Bus Ticketing In Myanmar Goes Digital, Thanks To This Brother-Sister Team

Myanmar has undergone significant transformations since allowing foreign telecoms to set up shop in the country in 2014. The costs of SIM cards dropped, mobile phone ownership skyrocketed and a startup ecosystem emerged in Yangon and other major cities.

But not every industry has been quick to evolve — the travel industry, for one. Although bus trips are considered more efficient than train travel for getting around the country, booking bus tickets can be a bit of a headache. Thet Mon Aye and Zarni Nway Oo, a sibling entrepreneur duo, launched Star Ticket as a way to bring Myanmar’s bus system from an analog era into the digital age.

“In 2014, we got the idea when a friend wanted to travel from Yangon to Bagan and wanted to buy a ticket. But we [couldn’t] find it anywhere and all the ticket shops were already closed,” Aye said via email. “So, we were thinking, why don’t we just build a ticketing website?” The siblings launched Star Ticket under the banner of their company, Ignite, which they founded in 2013.

Users can purchase tickets through Star Ticket’s website or app, or through its agency partners (such as convenience stores). The company offers an agent app that allows enterprising individuals to generate side income by selling to consumers as well. People can also buy from in-person agents, paying cash for the tickets while the agents use the purchasing software.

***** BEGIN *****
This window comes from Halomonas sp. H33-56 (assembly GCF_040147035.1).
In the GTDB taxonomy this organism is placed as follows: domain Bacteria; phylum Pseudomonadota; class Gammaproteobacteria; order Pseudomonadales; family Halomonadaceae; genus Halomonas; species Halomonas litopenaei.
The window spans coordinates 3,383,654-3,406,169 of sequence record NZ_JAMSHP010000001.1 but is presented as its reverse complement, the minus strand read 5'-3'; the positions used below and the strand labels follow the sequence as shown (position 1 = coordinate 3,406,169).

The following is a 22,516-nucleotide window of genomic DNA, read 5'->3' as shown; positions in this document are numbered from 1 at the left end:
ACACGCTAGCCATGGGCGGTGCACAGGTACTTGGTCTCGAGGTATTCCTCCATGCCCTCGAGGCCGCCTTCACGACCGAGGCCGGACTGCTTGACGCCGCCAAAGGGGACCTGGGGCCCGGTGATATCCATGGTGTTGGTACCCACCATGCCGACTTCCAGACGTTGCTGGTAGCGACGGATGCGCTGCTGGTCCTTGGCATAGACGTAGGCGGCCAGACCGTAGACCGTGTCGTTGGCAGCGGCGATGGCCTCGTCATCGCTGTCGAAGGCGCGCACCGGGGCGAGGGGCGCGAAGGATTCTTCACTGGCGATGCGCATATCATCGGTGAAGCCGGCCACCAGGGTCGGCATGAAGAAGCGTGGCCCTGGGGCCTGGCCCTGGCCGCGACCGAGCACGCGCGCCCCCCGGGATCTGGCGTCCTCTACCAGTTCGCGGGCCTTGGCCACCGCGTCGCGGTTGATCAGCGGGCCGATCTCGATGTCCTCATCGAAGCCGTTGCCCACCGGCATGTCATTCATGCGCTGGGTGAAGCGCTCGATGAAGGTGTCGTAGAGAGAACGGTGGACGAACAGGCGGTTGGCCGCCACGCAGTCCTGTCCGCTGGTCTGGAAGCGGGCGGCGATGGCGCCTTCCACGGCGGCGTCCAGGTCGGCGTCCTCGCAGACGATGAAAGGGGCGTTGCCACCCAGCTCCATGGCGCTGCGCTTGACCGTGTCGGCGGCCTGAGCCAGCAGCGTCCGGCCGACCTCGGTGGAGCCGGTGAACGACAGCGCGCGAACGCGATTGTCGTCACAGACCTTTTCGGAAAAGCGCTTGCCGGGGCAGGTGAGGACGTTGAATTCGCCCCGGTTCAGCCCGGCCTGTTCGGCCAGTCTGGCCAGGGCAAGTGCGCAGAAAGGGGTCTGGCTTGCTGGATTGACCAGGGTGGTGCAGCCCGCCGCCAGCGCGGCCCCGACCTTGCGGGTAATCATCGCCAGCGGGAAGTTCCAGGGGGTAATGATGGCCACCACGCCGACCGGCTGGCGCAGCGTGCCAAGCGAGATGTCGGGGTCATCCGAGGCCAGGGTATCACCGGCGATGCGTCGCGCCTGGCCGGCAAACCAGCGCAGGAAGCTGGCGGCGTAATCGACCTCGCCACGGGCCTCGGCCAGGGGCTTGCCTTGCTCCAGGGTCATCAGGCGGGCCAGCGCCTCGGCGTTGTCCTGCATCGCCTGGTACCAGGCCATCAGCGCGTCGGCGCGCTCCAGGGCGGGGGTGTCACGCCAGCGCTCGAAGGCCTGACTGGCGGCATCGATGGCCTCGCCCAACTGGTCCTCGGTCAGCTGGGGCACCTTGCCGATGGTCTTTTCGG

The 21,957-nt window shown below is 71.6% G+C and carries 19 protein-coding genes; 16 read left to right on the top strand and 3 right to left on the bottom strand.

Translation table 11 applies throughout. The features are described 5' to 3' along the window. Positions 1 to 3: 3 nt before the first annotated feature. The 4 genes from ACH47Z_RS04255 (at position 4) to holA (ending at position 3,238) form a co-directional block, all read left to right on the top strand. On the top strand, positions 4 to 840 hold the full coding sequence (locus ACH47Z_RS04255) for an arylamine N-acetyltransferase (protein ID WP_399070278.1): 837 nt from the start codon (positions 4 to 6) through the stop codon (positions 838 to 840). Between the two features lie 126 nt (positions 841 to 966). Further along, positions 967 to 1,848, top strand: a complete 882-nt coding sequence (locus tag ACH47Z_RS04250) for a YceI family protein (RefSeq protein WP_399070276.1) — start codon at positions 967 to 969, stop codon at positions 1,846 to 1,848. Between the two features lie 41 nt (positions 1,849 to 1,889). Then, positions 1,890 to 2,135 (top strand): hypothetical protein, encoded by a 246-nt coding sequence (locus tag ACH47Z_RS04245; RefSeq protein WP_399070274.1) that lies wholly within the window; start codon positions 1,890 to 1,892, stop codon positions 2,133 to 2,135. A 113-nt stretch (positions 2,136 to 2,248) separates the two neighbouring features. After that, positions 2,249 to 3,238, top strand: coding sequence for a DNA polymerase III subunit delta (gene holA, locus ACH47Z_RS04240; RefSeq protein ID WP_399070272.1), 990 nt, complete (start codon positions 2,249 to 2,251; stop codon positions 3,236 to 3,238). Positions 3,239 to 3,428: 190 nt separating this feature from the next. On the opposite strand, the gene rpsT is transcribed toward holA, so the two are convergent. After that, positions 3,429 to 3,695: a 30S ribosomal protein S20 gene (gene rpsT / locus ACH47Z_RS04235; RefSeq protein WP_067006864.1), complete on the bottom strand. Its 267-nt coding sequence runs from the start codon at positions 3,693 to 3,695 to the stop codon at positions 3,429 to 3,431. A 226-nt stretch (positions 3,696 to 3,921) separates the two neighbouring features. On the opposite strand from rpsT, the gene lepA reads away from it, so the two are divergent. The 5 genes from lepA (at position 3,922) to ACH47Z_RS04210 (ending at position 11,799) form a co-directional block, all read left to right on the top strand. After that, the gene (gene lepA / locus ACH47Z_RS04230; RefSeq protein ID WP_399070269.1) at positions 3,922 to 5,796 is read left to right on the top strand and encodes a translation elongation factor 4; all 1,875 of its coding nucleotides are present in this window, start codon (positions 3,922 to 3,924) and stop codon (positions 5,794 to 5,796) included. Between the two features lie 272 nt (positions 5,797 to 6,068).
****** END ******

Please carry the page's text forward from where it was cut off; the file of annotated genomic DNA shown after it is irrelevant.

“We want to grow the business by having more agents and direct users of bus tickets in the future,” Aye said. “Currently we are encouraging [people to use the] agent app, as it is helping women and men … to earn extra money.”

In some cases, Star Ticket staff will deliver tickets to consumers and advise them on other aspects of their trips. Along with making it easier for locals to buy tickets and organize bus trips, Star Ticket is helping foreign tourists as well. Those who want to travel to key tourist sites throughout the country may find themselves overwhelmed by the number of bus operators — not to mention struggling to secure tickets in a timely manner.

“Most tourists pay online from air tickets to booking hotels. Some tourists would visit only for a week and it could be really difficult if they do not manage to get a seat for a highway bus,” Aye told Deal Street Asia. “Through our analysis, we also found that most of the tourists are starting to choose the highway buses.”

Star Ticket partners with a range of bus services, and it currently focuses on long-distance travel (for instance, trips from Yangon to Mandalay). As of 2016, it worked with more than 500 vendors and was selling more than 2,200 tickets each month.

Acclimating consumers to online ticketing is part of Ignite’s broader mission to help Myanmar embrace new technologies and digital solutions. “The challenges that technological companies like us are facing is that people in Myanmar are not familiar with technology as yet,” Aye also said in the Deal Street Asia interview.

Star Ticket was honored with an industry award at the inaugural Rice Bowl Startup Awards at the 1 Asean Entrepreneurship Summit in 2015, and received $200,000 in funding from BOD Tech in late 2016.

“We are hoping to become the core infrastructure of Bus Ticketing in Myanmar in the next two years, and to move into to other ticketing verticals in the future,” Aye said at the time, according to Yahoo. She and Oo were also named to Forbes Asia’s 30 Under 30 in 2016.

Source: Forbes

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